The benefit of using dolutegravir (DTG) for HIV treatment in pregnant women outweighs the risk. This is the message delivered by two studies presented at the 23rd International AIDS Conference, which have shown that the drug induces rapid viral suppression and brings a slight but nonsignificant risk of neural tube defects (NTDs) compared with other antiretrovirals.

DTG, an integrase inhibitor, is a major component of HIV therapy in the World Health Organization’s treatment guidelines. It is the preferred first- and second-line antiretroviral for all populations, including pregnant women and those of reproductive age, due to its high efficacy, ease of administration, infrequent side effects, and high barrier to resistance. []

Indeed, DTG induced faster viral suppression compared with efavirenz (EFV) in pregnant women living with HIV, although this benefit did not appear to translate to a lower rate of mother‐to‐child‐transmission, as reported in the first study.

A team of researchers led by Dr Sumbul Fatima Asif of Imperial College London, UK, conducted a meta-analysis that included five recent randomized controlled trials—DOLPHIN‐1, DOLPHIN‐2, IMPAACT 2010, ADVANCE, and NAMSAL—comparing DTG vs EFV in combination with two nucleoside reverse transcriptase inhibitors. 

These trials contributed to a total sample of 1,074 pregnant women. Pooled data showed that viral suppression rates and preterm births were the only endpoints that markedly differed between treatments.

Specifically, women using DTG were almost three times as likely as those using EFV to achieve viral suppression (90 percent vs 70 percent; odds ratio, 2.90, 95 percent confidence interval [CI], 1.54–5.46; p=0.001). [AIDS 2020, abstract OABLB0105]

The risk of preterm births was also more favourable with DTG, as it was found to be higher by 4 percent among EFV users (risk difference, –0.04, 95 percent CI, –0.07 to –0.00).

There were five cases of mother‐to‐child‐transmissions, two in IMPAACT 2010 and three in DOLPHIN‐2, all occurring in the DTG arms. Nonetheless, the difference was not significant relative to EFV (1 percent vs 0 percent; p=0.17).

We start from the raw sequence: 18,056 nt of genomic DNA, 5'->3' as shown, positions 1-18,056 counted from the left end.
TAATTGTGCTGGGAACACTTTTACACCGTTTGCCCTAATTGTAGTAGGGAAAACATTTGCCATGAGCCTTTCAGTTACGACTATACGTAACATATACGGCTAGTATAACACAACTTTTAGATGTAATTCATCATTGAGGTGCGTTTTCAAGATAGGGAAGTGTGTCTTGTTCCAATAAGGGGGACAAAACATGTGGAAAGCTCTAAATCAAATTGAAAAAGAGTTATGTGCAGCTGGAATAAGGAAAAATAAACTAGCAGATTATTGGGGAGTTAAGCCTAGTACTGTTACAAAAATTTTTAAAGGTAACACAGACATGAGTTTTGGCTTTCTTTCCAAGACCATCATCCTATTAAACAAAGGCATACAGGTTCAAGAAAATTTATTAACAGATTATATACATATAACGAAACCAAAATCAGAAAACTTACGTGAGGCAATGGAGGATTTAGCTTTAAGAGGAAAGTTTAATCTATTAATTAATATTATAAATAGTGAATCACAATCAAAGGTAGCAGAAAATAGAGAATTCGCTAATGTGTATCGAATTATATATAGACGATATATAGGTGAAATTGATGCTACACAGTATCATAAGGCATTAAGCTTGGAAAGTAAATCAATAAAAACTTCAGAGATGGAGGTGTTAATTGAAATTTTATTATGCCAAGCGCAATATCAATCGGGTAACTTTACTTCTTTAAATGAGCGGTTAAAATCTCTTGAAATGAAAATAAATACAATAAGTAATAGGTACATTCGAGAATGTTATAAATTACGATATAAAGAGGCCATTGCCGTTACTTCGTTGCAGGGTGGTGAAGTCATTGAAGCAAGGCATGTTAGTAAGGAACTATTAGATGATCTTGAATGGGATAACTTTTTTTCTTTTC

The finding on transmission came as a surprise to Asif and her team, who had expected a significantly higher number of mother‐to‐child‐transmissions with EFV, since the drug was associated with markedly lower viral suppression rates compared with DTG.

Safety profiles of the two drugs were similar. 

“These results should be confirmed in larger studies with longer‐term follow‐up,” Asif said.

Reassuring update on neural tube defect risk

Meanwhile, the second study presented the latest data on NTD risk, which is significantly lower than previously feared.

In 2018, a group of investigators headed by Dr Rebecca Zash of Beth Israel Deaconess Medical Center in Boston, US, detected a potential safety signal with DTG use in pregnancy. Findings from the Tsepamo study conducted at eight Botswana sites raised the alarm on four cases of defects of the brain and spinal cord, which could cause conditions such as spina bifida, among 426 infants born to women taking DTG at conception. [N Engl J Med 2018;379:979-981]

The corresponding NTD rate of 0.94 percent was far higher than the 0.12 percent rate observed with non-DTG regimens. As a result, many countries advocated the use of EFV instead for pregnant women and those of childbearing potential. []

“After a period of decline since the original safety signal, prevalence of [the said defects] among infants born to women on dolutegravir at conception may be stabilizing at approximately 2 per 1,000,” Zash said in her online presentation.

The newest data revealed that over an average follow-up of 5.5 years, seven NTDs occurred among 3,591 live births. The resulting rate of 0.19 percent exceeded comparator rates by about 1 in every 1,000 deliveries. [AIDS 2020, abstract OAXLB0102]

Zash and colleagues first updated their data in 2019, when they reported a revised cumulative incidence rate of 0.3 percent. This was based on 683 deliveries, among which five cases of NTD were found. [N Engl J Med 2019;381:827-840]

“These findings allow for the broader use of dolutegravir in women,” she concluded.